The toner density sensor 28 incorporates a coil for generating a magnetic field to be applied to the developing agent 23 present between the replenishing roller 26 and the auxiliary stirring plate 27, and a coil for detecting a change in magnetic permeability of the developing agent 23 by utilizing this magnetic field. An output from the toner density sensor 28 is input to a replenishment discriminating circuit 34 and an operational circuit 35 of a CPU 32 through an amplifying circuit 33.

The replenishment discriminating circuit 34 is connected to a drive circuit 36 for driving motors M1 and M2. The motors M1 and M2 are driven by the drive circuit 36 in accordance with the value of an output voltage Vo of the toner density sensor 28. That is, when the output voltage Vo becomes higher than the preset value, e.g., higher than 1.6 V, a detected toner density Td is decreased, and the replenishment discriminating circuit 34 sends a signal to the drive circuit 36 to designate it to drive the motors M1 and M2. As a result, the motors M1 and M2 are driven, the replenishing roller 26 coupled to the motor M1 and the ladder wheels 21a and 21b coupled to the motor M2 are rotated, and an amount of toner corresponding to a rotation time Tr of each of the roller 26 and the ladder wheels 21a and 21b is replenished. When the rotation time Tr of the motors M1 and M2 is long (e.g., 1,450 msec), a large amount of (e.g., 200 mg) toner is replenished; when the rotation time Tr is short (e.g., 800 msec), a small amount of (e.g., 150 mg) toner is replenished; and when the rotation time Tr is shorter (e.g., 150 msec), a smaller amount of (e.g., 100 mg) toner is replenished.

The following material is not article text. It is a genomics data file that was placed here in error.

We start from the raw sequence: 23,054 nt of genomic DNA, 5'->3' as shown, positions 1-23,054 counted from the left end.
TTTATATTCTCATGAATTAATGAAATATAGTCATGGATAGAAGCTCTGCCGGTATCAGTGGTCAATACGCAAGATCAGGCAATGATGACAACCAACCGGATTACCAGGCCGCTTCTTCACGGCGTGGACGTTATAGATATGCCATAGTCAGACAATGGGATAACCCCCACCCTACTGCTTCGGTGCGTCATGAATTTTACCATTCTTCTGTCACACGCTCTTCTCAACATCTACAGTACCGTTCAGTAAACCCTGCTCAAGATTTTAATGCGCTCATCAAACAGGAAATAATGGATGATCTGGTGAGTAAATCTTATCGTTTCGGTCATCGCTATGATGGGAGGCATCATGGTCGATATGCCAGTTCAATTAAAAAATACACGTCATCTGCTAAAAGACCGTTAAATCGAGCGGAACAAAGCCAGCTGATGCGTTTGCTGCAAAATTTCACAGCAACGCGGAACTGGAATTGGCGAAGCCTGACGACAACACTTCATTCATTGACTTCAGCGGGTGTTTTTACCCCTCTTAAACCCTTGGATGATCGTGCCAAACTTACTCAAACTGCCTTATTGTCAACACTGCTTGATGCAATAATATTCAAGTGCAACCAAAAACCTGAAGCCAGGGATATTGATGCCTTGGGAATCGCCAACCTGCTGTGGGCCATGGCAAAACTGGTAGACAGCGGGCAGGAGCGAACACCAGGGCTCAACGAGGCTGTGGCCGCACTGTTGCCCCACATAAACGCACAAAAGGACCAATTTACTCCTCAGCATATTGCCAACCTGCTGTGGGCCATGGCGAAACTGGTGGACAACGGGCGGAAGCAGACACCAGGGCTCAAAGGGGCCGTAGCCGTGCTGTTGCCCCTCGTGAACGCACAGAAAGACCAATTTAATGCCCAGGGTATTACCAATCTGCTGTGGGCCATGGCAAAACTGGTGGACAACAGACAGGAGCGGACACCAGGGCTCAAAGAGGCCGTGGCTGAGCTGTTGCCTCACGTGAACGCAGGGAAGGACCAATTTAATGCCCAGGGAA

In contrast to this, when the output voltage Vo of the toner density sensor 28 is lower than the present voltage of 1.6 V, the detected toner density Td is increased, and a signal designating to stop the motors M1 and M2 is sent to the drive circuit 36. As a result, the motors M1 and M2 are not rotated, and the toner is not replenished.